* More about access. Brian L. Hawkins, president of EDUCAUSE says that access to the specific responses of each of the participating schools is what gives the EDUCAUSE Core Data Service much of its value. "We did a lot of research in designing the Core Data project," says Hawkins, "and that's the kind of information that people told us they wanted. Aggregated data is less useful. The response so far has been tremendously positive." There was concern at the beginning of the project that schools would hesitate to take part if they knew that their responses would be read by others in the study. That has turned out not to be a problem, says Hawkins, at least in part because of the serious way that EDUCAUSE is approaching the confidentiality of the data. "Participants know that the rules are very strict about not releasing the data to others, even to the point of litigation," Hawkins points out. "This data is strictly for community use, for internal planning."
Further sources that IHEs have found helpful in understanding what other campuses are doing include Kenneth Green's Campus Computing Project (www.campuscomputing.net), which focuses on academic computing, and the position-by-position salary comparisons and staffing survey of HEITS, Higher Education Information for Technology Services (www.heits.org). The College and University Professional Association for Human Resources (CUPA; www.cupahr.org) provides survey data on staffing performance and costs.
WHAT TO DO WITH THE DATA
What can you do with comparative cost data once you get it? Ah, that's the question, for applying this information to the planning process is the hard part. Smallen and Leach are preparing a paper for college presidents which will be distributed through the Council of Independent Colleges (CIC; www.cic.org). The paper uses the insights gained from the COSTS benchmarking project to help presidents answer the following questions: How much should I expect my institution to invest in core information technology infrastructure and services? How can knowledge about ranges in IT spending for other institutions, including peers, help my institution develop strategies that will be effective and efficient? What additional issues are important for me to understand, to go beyond core services and enhance competitive position? Importantly, the authors frame their answers in the context of the hard choices that presidents have to make about issues such as tuition and financial aid, faculty and staff compensation, plant maintenance, diversity, and the shifting realities of fundraising.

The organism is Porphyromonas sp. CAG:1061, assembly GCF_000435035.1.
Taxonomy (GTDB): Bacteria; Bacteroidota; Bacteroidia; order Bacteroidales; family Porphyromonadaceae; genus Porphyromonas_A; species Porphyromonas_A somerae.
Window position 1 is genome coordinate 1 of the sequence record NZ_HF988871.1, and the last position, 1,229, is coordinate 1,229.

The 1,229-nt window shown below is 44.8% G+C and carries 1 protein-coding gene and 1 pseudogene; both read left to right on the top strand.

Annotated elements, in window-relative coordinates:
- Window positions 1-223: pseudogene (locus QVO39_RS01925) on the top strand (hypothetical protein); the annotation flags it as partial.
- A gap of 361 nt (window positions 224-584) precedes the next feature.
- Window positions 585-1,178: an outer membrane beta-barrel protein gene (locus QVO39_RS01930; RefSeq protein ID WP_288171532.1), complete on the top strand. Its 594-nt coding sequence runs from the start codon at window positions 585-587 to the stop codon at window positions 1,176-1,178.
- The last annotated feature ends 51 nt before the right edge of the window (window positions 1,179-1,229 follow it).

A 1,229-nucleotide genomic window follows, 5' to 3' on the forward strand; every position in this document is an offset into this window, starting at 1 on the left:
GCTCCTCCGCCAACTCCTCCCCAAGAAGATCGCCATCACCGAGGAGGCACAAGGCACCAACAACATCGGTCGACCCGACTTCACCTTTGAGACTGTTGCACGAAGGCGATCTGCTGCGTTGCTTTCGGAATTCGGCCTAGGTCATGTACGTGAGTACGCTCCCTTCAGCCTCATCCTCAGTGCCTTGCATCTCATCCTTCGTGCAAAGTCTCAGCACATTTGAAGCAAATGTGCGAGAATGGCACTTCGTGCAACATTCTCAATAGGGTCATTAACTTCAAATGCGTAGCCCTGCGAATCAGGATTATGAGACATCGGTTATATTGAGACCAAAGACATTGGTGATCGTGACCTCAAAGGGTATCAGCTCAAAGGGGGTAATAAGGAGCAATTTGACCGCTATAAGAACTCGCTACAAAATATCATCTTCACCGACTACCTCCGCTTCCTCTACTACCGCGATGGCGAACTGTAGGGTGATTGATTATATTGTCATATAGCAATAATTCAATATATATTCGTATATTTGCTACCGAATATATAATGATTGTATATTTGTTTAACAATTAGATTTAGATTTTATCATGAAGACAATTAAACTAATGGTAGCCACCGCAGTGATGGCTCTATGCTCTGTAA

Benchmarking IT costs is only the start of the conversation. As in the case of the new IT director and his president I spoke of at the beginning of this column, it is possible to read the same data and come to different conclusions. An institution has to weave the comparative data into a longitudinal picture: Where have you been, where are you now, and where do you want to get to? But the cost of acquiring that data is relatively low--it's whatever it costs to putt together the intelligence about your own budgeting situation--so make sure you have it in your hands as you head into IT budget planning.
John Savarese is a consulting principal for Edutech International (www.edutech-int.com).
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|Date:||Aug 1, 2003|